The days when steamboats whistled around the bend on America's great rivers are recalled by a reprint of the 1913 catalog of James Rees & Sons, Co., Pittsburgh, which is now available.
With a brown and green cover, it looks just the way the original must have, when it was leafed by businessmen whose firms carried freight and passengers on the waters.
It is a very interesting paperbound volume, brought out by Captain Frederick Way Jr., of Sewickley, Pa., and Gerald W. Sutphin, of Huntington, W. Va. Capt. Way is America's foremost authority on Western river steamboats.
Steam men will be intrigued by the many photographs of the vessels which applied this kind of power to water transportation, plus technical drawings which were meant to inform potential customers about what they were buying.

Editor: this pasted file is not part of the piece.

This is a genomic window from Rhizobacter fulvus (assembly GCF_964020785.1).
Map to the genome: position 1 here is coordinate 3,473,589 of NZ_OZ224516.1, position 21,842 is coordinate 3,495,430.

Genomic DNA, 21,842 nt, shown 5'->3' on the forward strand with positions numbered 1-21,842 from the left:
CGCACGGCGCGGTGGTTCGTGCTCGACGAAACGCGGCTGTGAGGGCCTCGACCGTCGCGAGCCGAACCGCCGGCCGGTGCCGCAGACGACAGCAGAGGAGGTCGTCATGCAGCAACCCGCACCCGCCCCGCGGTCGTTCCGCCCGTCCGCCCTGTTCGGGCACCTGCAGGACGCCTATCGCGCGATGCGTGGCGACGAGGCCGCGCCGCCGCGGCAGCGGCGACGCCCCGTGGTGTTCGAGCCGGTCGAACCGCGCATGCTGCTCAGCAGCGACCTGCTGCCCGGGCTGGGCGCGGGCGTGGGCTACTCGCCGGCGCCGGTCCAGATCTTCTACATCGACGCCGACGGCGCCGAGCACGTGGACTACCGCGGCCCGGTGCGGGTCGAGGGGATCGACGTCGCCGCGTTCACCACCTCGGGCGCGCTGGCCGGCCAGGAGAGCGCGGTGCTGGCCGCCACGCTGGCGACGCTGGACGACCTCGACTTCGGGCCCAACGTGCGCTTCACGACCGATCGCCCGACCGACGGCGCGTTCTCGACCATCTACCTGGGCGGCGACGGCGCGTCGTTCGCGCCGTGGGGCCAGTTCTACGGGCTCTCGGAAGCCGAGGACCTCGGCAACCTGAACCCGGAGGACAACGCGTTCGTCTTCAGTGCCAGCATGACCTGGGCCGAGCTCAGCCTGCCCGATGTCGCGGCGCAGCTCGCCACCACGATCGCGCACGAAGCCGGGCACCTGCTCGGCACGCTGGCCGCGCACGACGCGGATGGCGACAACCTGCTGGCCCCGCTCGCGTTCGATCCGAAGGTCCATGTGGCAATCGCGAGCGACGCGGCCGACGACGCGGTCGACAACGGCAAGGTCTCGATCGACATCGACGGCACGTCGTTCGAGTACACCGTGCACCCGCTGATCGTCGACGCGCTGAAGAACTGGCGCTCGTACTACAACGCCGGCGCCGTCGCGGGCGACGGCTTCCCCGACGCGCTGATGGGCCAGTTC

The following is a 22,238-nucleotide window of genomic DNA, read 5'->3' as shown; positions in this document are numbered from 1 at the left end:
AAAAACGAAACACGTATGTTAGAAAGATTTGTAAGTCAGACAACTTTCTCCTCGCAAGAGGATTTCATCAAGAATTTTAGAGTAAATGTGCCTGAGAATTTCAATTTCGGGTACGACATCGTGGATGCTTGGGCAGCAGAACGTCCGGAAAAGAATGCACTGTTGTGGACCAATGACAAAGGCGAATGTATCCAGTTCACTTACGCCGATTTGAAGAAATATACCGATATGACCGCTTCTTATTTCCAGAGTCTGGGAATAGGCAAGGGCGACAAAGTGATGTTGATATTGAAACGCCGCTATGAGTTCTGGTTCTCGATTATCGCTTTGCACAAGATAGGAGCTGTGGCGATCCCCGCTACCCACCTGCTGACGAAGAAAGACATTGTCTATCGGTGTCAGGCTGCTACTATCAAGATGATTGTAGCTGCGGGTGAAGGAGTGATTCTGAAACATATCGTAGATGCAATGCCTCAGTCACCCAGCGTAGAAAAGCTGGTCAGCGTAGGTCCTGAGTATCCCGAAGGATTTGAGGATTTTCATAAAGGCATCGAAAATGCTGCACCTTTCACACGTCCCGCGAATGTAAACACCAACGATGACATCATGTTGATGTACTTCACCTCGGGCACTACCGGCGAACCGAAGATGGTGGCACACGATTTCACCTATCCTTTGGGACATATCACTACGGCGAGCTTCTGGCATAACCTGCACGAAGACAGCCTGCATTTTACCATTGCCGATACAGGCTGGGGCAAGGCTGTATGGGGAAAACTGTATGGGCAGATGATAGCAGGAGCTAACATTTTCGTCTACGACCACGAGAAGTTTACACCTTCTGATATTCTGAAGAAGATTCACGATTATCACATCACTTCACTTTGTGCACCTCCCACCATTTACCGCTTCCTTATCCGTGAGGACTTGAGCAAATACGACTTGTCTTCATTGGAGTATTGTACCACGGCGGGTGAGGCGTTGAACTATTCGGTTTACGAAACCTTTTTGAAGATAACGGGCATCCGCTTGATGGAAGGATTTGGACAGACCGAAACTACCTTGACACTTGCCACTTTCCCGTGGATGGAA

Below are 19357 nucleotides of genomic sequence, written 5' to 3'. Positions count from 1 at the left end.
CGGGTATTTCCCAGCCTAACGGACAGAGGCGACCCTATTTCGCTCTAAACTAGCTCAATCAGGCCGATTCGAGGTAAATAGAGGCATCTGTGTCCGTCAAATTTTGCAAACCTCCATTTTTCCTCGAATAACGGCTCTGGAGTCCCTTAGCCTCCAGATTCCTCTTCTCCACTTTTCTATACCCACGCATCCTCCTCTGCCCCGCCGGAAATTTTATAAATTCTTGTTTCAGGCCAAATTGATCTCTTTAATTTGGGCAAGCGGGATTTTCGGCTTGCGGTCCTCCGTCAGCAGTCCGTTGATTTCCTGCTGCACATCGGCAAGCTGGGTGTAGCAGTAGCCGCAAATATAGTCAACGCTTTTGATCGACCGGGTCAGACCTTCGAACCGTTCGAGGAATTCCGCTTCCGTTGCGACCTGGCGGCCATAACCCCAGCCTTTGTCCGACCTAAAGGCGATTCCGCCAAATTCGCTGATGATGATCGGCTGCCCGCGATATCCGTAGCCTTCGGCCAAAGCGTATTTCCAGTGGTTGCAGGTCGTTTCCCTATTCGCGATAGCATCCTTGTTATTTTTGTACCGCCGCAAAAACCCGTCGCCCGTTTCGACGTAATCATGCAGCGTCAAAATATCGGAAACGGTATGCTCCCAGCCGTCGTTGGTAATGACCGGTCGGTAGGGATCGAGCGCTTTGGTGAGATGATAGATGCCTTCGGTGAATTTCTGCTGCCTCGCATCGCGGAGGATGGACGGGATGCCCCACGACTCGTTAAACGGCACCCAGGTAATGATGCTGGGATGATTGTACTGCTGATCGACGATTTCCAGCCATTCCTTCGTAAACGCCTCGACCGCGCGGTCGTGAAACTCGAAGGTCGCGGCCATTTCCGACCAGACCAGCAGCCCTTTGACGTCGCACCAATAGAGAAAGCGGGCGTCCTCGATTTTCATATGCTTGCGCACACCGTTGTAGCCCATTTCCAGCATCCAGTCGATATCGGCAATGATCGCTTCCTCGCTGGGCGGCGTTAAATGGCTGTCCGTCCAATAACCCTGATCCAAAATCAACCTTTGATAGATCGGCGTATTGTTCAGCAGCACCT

James Rees worked in steamboat machinery shops and started his own business in 1854 in what is now Pittsburgh's 'Golden Triangle'. He advocated steel hulls, and the firm became international in scope, producing vessels for use in the U. S., South America, Africa, Europe and Asia.
Price of the book is $3.00. It can be ordered through Stemgas; add 25 cents for mailing.
Steamer Buckeye State, built in 1878 for the Pittsburgh and Cincinnati trade, by James Rees & Sons Co., shown in newly published reprint of 1913 Rees catalog.